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The trumpet spake not to the armed throng,

And kings sat still with awful eye,

As if they surely knew their sov'reign Lord was by.


But peaceful was the night,
Wherein the Prince of light

His reign of peace upon the earth began:

The winds with wonder whist

Smoothly the waters kist,

Whisp'ring new joys to the mild ocean,

Who now hath quite forgot to rave,


While birds of calm sit brooding on the charmed



The stars with deep amaze

Stand fix'd in steadfast gaze,

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64 whist] Nash's Dido, 1594. The ayre is cleere, and southerne windes are whist.' Todd. Golding's Ovid, p. 63. The waters whist.' 'Winds whist.' Aylet's Divine Poems, p. 65. If the winde be whist.' Marlowe's Hero and Leander, p. 13. Far from the toure, when all is whist and still.' And see S. Hardinge's Com. Verses to W. Browne, from MS. in Beloe's Anecd. vi. 68.

"The winds that erst were whist

Beginne to roare,

Each tree, your songes beinge mist,

Shreeks as before.

Each sproutinge pauncie in the meade

For griefe begins to hang a head.

The weepinge brooke in grovelling tones glide umblinge doun, Dimples its own sleeke cheeks, and thanks you with a frowne.' And Quarles's Divine Poems, p. 23. The winds were whist.'

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Bending one way their precious influence, And will not take their flight,

For all the morning light,

Or Lucifer that often warn'd them thence; But in their glimmering orbs did glow,

Until their Lord himself bespake, and bid them go.


And though the shady gloom

Had given day her room,

The sun himself withheld his wonted speed, And hid his head for shame,

As his inferior flame

The new enlighten'd world no more should


He saw a greater sun appear



Than his bright throne, or burning axletree could



The shepherds on the lawn,

Or e'er the point of dawn,

Sat simply chatting in a rustic row;

77 This stanza copied from Spenser's April.

'I sawe Phoebus thrust out his golden hede

Upon her to gaze:

But when he saw how broade her beames did sprede,

It did him amaze.

Hee blush't to see another sunne belowe,

Ne durst againe his fierie face outshowe.' &c. Warton.

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Full little thought they then

That the mighty Pan

Was kindly come to live with them below; Perhaps their loves, or else their sheep,

Was all that did their silly thoughts so busy keep.


When such music sweet


Their hearts and ears did greet,

As never was by mortal finger strook, Divinely-warbled voice

Answering the stringed noise,

As all their souls in blissful rapture took; The air such pleasure loath to lose,

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With thousand echoes still prolongs each heavenly



Nature that heard such sound,

Beneath the hollow round

Of Cynthia's seat, the airy region thrilling,

Now was almost won

To think her part was done,

And that her reign had here its last fulfilling ;

She knew such harmony alone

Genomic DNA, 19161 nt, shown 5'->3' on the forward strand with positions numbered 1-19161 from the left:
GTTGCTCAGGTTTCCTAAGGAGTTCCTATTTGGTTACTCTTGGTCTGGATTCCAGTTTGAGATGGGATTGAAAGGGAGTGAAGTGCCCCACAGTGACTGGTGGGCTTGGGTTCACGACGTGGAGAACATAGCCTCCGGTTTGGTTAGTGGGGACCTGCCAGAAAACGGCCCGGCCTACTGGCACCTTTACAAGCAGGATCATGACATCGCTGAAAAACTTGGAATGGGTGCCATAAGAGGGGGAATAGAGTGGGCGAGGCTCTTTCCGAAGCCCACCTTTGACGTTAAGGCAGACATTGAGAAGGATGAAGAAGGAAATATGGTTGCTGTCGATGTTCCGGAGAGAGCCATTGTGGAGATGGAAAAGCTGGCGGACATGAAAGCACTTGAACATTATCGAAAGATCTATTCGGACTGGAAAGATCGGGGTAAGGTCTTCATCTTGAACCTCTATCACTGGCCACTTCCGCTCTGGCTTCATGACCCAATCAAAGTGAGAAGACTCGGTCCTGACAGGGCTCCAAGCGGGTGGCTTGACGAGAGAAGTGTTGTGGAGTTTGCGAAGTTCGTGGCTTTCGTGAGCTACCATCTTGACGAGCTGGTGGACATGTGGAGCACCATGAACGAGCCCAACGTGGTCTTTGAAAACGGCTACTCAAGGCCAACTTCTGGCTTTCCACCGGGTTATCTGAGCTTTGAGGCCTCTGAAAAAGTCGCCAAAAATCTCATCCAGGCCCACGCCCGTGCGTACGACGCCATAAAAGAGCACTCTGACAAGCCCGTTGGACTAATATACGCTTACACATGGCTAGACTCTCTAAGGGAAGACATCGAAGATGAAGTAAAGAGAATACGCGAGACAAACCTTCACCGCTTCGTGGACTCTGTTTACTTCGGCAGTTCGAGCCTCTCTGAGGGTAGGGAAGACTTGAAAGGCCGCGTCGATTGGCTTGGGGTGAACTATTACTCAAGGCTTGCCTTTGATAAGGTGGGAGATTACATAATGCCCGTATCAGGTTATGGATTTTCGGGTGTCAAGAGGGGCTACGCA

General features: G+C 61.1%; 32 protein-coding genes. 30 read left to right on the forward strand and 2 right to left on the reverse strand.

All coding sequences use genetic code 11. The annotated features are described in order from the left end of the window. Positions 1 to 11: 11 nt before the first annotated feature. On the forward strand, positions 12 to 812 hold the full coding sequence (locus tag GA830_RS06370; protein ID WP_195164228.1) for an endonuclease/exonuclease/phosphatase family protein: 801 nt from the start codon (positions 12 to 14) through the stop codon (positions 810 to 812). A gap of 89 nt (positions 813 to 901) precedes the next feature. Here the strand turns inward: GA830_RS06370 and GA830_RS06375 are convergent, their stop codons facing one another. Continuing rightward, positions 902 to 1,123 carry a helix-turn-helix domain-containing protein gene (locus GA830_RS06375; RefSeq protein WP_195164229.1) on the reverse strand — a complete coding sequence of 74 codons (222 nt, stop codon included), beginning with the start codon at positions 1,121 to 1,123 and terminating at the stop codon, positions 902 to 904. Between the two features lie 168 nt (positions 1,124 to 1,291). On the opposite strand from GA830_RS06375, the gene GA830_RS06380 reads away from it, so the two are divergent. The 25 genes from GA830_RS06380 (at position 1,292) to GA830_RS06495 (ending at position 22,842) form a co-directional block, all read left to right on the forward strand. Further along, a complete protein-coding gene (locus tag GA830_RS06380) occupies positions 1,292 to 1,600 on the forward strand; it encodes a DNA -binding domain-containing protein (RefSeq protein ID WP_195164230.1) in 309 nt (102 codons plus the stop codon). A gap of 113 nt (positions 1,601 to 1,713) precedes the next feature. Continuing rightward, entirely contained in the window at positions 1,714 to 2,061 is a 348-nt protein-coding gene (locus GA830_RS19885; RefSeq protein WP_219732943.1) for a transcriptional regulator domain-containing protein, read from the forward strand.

Could hold all heav'n and earth in happier union.




At last surrounds their sight

A globe of circular light,


89 Pan] Spenser's July. The flockes of mightie Pan. Warton.

That with long beams the shamefac'd night ar


The helmed Cherubim,

And sworded Seraphim,

Are seen in glittering ranks with wings display'd, Harping in loud and solemn quire,

With unexpressive notes to Heaven's new-born

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But when of old the sons of morning sung, While the Creator great

His constellations set,

And the well-balanc'd world on hinges hung;

And cast the dark foundations deep,



And bid the welt'ring waves their oozy channel



Ring out, ye crystal spheres,

Once bless our human ears,

If ye have pow'r to touch our senses so:

And let your silver chime

Move in melodious time,


116 unexpressive] This word was, perhaps, coined by Shakespeare. As you like it, act iii. sc. 2,

'The fair, the chaste, and unexpressive she! Warton.

125 crystal] 'Heaven's hard crystal.' Marlowe's Hero and Leander, p. 90.

128 silver] Machin's Dumbe Knight, 1608.

'It was as silver as the chime of spheres. Todd.


And let the base of heav'n's deep organ blow; And with your ninefold harmony

Make up

full consort to th' angelic symphony.

For if such holy song



Inwrap our fancy long,

Time will run back, and fetch the age

of gold;

And speckled Vanity


Will sicken soon and die,

And leprous Sin will melt from earthly mould; And Hell itself will pass away,

And leave her dolorous mansions to the peering




Yea Truth and Justice then

Will down return to men,

Orb'd in a rainbow; and, like glories wearing, Mercy will sit between,

Thron'd in celestial sheen,


With radiant feet the tissued clouds down steering:

135 gold] See listening Time run back to fetch the age of gold.' Benlowes's Theophila, st. xcv. p. 248.

140 leave] Virg. Æn. viii. 245.

regna recludat

Pallida, dis invisa; superque immane barathrum

Cernatur, trepidentque immisso lumine Manes.' Warton.

143 Orb'd] In ed. 1645.

'Th' enamell'd arras of the rainbow wearing;

And Mercy set between,' &c.

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